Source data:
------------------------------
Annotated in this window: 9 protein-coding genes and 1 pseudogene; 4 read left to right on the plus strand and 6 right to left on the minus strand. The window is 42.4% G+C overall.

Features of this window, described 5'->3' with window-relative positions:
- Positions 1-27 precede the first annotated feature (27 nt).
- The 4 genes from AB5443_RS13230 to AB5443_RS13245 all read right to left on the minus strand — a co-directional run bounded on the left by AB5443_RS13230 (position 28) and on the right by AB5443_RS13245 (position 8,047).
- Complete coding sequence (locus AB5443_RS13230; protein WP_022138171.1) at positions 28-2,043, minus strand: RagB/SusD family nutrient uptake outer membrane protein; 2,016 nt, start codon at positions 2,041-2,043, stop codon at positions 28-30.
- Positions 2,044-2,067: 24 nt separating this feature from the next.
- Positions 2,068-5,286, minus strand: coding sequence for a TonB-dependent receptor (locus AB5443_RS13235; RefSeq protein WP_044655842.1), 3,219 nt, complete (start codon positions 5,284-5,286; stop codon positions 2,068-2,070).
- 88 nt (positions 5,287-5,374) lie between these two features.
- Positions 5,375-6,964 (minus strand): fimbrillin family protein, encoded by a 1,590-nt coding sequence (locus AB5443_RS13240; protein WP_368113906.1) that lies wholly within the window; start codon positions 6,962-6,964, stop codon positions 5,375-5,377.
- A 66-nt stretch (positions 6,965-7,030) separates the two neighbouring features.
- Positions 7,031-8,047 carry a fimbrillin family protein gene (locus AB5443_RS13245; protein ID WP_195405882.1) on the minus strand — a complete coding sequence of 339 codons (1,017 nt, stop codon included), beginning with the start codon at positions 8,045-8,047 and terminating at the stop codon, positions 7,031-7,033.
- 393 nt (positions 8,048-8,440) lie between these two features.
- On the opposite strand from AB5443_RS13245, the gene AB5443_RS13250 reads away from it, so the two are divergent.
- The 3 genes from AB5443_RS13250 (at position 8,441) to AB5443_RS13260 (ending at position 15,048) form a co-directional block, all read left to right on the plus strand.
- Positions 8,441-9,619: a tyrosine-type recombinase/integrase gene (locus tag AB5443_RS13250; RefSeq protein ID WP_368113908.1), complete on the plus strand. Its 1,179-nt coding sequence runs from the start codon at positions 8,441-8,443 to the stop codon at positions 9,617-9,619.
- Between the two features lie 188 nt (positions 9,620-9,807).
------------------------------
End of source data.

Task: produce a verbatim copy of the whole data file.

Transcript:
Annotated in this window: 9 protein-coding genes and 1 pseudogene; 4 read left to right on the plus strand and 6 right to left on the minus strand. The window is 42.4% G+C overall.

Features of this window, described 5'->3' with window-relative positions:
- Positions 1-27 precede the first annotated feature (27 nt).
- The 4 genes from AB5443_RS13230 to AB5443_RS13245 all read right to left on the minus strand — a co-directional run bounded on the left by AB5443_RS13230 (position 28) and on the right by AB5443_RS13245 (position 8,047).
- Complete coding sequence (locus AB5443_RS13230; protein WP_022138171.1) at positions 28-2,043, minus strand: RagB/SusD family nutrient uptake outer membrane protein; 2,016 nt, start codon at positions 2,041-2,043, stop codon at positions 28-30.
- Positions 2,044-2,067: 24 nt separating this feature from the next.
- Positions 2,068-5,286, minus strand: coding sequence for a TonB-dependent receptor (locus AB5443_RS13235; RefSeq protein WP_044655842.1), 3,219 nt, complete (start codon positions 5,284-5,286; stop codon positions 2,068-2,070).
- 88 nt (positions 5,287-5,374) lie between these two features.
- Positions 5,375-6,964 (minus strand): fimbrillin family protein, encoded by a 1,590-nt coding sequence (locus AB5443_RS13240; protein WP_368113906.1) that lies wholly within the window; start codon positions 6,962-6,964, stop codon positions 5,375-5,377.
- A 66-nt stretch (positions 6,965-7,030) separates the two neighbouring features.
- Positions 7,031-8,047 carry a fimbrillin family protein gene (locus AB5443_RS13245; protein ID WP_195405882.1) on the minus strand — a complete coding sequence of 339 codons (1,017 nt, stop codon included), beginning with the start codon at positions 8,045-8,047 and terminating at the stop codon, positions 7,031-7,033.
- 393 nt (positions 8,048-8,440) lie between these two features.
- On the opposite strand from AB5443_RS13245, the gene AB5443_RS13250 reads away from it, so the two are divergent.
- The 3 genes from AB5443_RS13250 (at position 8,441) to AB5443_RS13260 (ending at position 15,048) form a co-directional block, all read left to right on the plus strand.
- Positions 8,441-9,619: a tyrosine-type recombinase/integrase gene (locus tag AB5443_RS13250; RefSeq protein ID WP_368113908.1), complete on the plus strand. Its 1,179-nt coding sequence runs from the start codon at positions 8,441-8,443 to the stop codon at positions 9,617-9,619.
- Between the two features lie 188 nt (positions 9,620-9,807).